Children know the names Freddie Gray, Michael Brown and Trayvon Martin. Middle school students understand police brutality and racism are serious problems in our society. They know violence can come from those they are supposed to trust. However, they also have a vision of peace and non-violence—a vision of what our cities might look like without war and police brutality.
The Appalachian Center for Equality, AFSC’s youth leadership program in the southern coalfields of West Virginia, is thrilled to introduce Liz Brunello as its new program associate.
Liz came to West Virginia as an Americorp VISTA and has since led a girls’ empowerment program in Logan County and overseen multiple mini-grantees around the state who are working on healthy lifestyle initiatives in their community.
In January, AFSC staff and youth from across the South Region led protests and a national panel discussion to confront the issue of police violence and militarization in the United States.
Martin Luther King Jr.’s birthday served as the launch date for SOAR (South Organizing Against Racism), which inspired youth-led events in over 15 cities including Baltimore, Washington, D.C., Greensboro, Miami and New Orleans.
In October, youth from all over the region gathered with staff at AFSC’s Atlanta office for workshops on how to better advocate for social justice within their communities. AFSC Greensboro’s Toni Etheridge, who has helped the South Region roll out its new regional youth work project, says that the North Carolina office has been gaining interest from young people.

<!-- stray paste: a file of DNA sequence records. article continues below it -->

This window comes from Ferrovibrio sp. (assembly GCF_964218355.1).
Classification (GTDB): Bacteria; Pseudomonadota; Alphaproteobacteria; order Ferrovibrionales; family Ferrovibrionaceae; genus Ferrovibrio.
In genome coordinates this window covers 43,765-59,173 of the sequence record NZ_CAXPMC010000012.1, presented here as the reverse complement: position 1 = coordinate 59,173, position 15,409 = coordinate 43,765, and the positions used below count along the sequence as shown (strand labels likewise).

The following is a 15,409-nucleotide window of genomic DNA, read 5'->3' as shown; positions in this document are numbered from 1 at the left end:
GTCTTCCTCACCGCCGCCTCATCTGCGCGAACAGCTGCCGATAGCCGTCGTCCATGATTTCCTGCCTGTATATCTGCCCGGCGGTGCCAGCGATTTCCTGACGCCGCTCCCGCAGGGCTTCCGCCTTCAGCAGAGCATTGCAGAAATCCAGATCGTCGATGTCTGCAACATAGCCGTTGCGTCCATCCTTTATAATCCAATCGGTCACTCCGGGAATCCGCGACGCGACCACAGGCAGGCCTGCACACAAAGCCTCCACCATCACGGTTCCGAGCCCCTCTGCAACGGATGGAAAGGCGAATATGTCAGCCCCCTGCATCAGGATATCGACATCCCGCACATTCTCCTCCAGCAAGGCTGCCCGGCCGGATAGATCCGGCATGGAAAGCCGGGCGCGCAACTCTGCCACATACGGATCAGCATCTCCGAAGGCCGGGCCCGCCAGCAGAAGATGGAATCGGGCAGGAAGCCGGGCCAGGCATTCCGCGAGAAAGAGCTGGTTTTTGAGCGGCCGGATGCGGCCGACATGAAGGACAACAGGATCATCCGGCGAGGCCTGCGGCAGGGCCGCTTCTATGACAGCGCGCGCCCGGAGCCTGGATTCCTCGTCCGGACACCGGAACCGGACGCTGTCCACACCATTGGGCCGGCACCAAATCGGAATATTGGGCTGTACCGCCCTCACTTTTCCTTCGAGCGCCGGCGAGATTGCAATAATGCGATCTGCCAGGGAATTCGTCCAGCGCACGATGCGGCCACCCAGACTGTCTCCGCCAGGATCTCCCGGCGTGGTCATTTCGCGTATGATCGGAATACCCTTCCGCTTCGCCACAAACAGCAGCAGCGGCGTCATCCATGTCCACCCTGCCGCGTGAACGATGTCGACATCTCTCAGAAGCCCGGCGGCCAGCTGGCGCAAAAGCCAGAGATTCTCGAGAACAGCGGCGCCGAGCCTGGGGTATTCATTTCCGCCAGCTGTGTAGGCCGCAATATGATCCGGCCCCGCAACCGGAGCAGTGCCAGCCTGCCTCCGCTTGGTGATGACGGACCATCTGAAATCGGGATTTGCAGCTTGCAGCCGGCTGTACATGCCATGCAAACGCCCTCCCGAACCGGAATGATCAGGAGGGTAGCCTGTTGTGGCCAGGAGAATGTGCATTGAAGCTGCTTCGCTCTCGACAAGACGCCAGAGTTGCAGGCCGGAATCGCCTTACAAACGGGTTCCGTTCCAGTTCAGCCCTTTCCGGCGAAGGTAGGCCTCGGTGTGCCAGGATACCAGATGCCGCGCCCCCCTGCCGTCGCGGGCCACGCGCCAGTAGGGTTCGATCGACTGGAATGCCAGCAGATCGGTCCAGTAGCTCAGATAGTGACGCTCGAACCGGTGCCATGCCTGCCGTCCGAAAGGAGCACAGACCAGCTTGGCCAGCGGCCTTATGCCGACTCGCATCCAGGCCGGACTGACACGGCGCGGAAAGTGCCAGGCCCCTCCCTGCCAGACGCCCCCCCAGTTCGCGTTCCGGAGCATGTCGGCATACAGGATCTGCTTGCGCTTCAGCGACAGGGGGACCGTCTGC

Since 1999, Farajii Muhammad has been working in the youth development field. As co-founder, president and spokesman for the youth-governed organization, New Light Leadership Coalition (now New Learninig Leadership Center) he often worked to develop young leaders, connect youth to resources, and bridge the gap between youth and local government. Plus, as a social entrepreneur, Farajii has used his passion for young people to stand as a voice for youth, advocate for their concerns, and an example of a leader and community servant.
Kansas City Area School and Youth Groups are Invited to take advantage of powerful opportunity for youth development and leadership
AFSC's Youth Civic Engagement work in Kansas City had a great year and we are looking for groups to collaborate with for programs for 2014-2015. Our goal is to provide creative ways for youth to learn about issues important to them and out community and to speak out for positive nonviolent social change!
AFSC is a Quaker organization devoted to service, development, and peace programs throughout the world. Our work is based on the belief in the worth of every person, and faith in the power of love to overcome violence and injustice. Learn more
Where we work
AFSC has offices around the world. To see a complete list see the Where We Work page.